Does an insider pro want to prognosticate a realistic ETA for the Freeport LNG plant to be approved to come back online? When one checks the news feeds, there seems to be a regulator issue in regards to the plant's future safety per the June 8th explosion. Also, initially there was talk of the plant coming back online in 3 weeks. Now there's a bit of newsprint that mentions a possible two-month regulatory delay.
Note: Today's NG future's pricing crater is being tied to the curtailment of LNG export demand -- partly due to this explosion.
Argus Media / June 30
Freeport LNG, a key US LNG export terminal south of Houston, Texas, plans to resume partial operations in October, about one month past a previously planned restart.
The 2 Bcf/d (57mn m³/d) LNG export terminal, which represents roughly 15pc of US LNG export capacity, had planned to resume some service 90 days after it shut down because of an 8 June fire. Freeport said today that it would resume operations in early October and return to full service at year-end.
The Pipeline and Hazardous Materials Safety Administration (PHMSA) sent a notice today to Freeport saying a preliminary investigation found that conditions at the terminal appeared unsafe. It also required Freeport to hire a third party to assess the damage and establish a plan for the return to service. PHMSA must approve the restart, according to the notice.
"A comprehensive review by Freeport LNG is already underway to ensure that all necessary corrective actions are identified and fully implemented prior to resuming operations," Freeport said, noting that it would continue to work with PHMSA, the US Coast Guard and the US Federal Energy Regulatory Commission to obtain all necessary approvals.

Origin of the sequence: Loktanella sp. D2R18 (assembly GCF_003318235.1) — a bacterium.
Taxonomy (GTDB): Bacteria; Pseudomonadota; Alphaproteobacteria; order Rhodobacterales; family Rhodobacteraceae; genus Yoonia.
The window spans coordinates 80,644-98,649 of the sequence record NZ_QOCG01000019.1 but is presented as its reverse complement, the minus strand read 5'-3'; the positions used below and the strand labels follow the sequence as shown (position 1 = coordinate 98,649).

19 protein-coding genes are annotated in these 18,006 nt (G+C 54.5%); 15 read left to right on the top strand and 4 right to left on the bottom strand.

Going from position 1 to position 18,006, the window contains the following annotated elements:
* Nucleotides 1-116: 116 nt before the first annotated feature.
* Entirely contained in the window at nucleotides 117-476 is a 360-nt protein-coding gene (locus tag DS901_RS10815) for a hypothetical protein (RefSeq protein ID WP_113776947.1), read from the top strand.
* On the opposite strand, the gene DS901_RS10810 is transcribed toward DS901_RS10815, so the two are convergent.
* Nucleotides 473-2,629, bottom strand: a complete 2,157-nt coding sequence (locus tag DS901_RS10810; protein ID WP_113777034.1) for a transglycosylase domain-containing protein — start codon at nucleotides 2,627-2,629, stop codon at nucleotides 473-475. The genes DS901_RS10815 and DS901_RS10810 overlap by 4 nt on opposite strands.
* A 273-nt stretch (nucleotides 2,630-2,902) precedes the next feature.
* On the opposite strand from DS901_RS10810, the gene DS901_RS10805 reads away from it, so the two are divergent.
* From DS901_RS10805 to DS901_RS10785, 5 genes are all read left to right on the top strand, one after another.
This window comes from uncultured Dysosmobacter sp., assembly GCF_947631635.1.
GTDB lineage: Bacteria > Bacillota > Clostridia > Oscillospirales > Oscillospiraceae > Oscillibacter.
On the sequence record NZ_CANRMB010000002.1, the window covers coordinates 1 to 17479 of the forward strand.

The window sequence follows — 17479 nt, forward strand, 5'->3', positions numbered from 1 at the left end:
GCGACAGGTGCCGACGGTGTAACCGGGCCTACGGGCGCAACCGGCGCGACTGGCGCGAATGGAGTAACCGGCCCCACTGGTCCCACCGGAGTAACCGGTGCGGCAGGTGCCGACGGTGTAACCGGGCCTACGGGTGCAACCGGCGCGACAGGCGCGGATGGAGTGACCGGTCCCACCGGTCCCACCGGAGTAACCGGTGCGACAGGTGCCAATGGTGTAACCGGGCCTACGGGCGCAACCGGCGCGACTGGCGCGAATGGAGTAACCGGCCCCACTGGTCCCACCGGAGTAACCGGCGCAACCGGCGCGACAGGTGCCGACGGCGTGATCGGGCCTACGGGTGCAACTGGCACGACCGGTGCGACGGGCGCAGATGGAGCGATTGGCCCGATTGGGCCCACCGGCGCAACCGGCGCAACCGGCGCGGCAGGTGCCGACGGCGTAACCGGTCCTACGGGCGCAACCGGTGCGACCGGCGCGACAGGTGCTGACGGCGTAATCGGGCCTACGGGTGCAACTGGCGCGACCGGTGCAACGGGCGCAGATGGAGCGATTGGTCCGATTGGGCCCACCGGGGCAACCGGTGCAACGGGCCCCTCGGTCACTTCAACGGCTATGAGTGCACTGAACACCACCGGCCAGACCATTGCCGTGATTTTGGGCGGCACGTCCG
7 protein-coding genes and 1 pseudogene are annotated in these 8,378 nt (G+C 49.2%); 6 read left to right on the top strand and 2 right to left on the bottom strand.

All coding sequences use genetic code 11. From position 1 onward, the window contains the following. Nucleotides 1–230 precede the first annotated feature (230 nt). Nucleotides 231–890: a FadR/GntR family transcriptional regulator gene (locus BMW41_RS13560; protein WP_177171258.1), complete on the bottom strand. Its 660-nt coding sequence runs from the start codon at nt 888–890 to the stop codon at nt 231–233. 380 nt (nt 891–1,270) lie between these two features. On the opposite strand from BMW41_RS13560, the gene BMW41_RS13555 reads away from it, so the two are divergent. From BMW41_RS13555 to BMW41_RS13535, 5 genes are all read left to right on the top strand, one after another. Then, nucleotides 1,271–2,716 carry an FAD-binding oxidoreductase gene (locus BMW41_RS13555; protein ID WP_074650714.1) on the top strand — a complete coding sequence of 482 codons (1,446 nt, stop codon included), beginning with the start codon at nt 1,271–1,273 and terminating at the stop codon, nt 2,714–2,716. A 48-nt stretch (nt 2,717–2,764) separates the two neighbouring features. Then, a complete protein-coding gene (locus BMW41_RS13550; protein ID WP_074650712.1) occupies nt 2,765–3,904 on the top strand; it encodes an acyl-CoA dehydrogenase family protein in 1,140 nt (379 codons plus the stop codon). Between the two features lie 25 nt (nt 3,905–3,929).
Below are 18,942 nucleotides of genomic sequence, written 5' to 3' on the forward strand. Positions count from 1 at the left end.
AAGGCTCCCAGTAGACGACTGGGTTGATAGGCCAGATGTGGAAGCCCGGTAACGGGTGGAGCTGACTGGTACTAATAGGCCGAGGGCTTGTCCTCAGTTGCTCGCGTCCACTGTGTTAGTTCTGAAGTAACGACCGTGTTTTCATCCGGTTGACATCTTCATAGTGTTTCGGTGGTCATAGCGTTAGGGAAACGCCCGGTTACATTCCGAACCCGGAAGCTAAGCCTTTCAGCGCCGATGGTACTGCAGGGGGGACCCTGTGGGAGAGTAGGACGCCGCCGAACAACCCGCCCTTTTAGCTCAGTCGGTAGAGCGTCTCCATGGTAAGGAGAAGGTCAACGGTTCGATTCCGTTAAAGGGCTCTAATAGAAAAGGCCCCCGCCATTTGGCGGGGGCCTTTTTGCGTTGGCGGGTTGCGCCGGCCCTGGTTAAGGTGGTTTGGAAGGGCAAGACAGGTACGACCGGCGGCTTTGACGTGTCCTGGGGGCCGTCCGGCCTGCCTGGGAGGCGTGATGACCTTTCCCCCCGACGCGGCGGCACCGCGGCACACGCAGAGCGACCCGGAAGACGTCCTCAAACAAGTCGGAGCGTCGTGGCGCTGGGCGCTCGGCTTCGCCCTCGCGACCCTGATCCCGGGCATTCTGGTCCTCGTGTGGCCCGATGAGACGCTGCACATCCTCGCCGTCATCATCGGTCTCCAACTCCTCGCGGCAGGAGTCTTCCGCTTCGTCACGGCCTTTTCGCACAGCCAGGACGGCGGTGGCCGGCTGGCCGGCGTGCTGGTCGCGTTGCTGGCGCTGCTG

The shutdown of Freeport has upended the US gas market, leaving more supply available to meet power sector demand or to inject into gas storage. Prompt-month prices plunged to a three-month low today of $5.424/mmBtu, down by 17pc. Prices have shed 42pc since hitting a 13-year settlement high above $9/mmBtu on 6 June.
U.S. regulator bars Freeport LNG plant restart over safety concerns
By Gary Mcwilliams reuters.com July 1, 2022
Regulator finds conditions posing public safety risk
U.S. set timeline for independent review of plant, repair plan
June 8 blast released 120,000 cubic feet of LNG, methane
Freeport sees partial resumption in early October
HOUSTON, June 30 (Reuters) - The second-biggest U.S. liquefied natural gas export facility hit by fire earlier this month will not be allowed to repair or restart operations until it addresses risks to public safety, a pipeline regulator said on Thursday.
The June 8 blast and fire knocked out Freeport LNG's 15 million tonnes per year (mtpa) Quintana plant, exacerbating global LNG shortages amid reduced gas flows from Russia, while weighing heavily on domestic U.S. natural gas prices.
"Continued operation of Freeport's LNG export facility without corrective measures may pose an integrity risk to public safety, property or the environment," the U.S. Pipeline and Hazardous Materials Safety Administration (PHMSA) said in its preliminary report.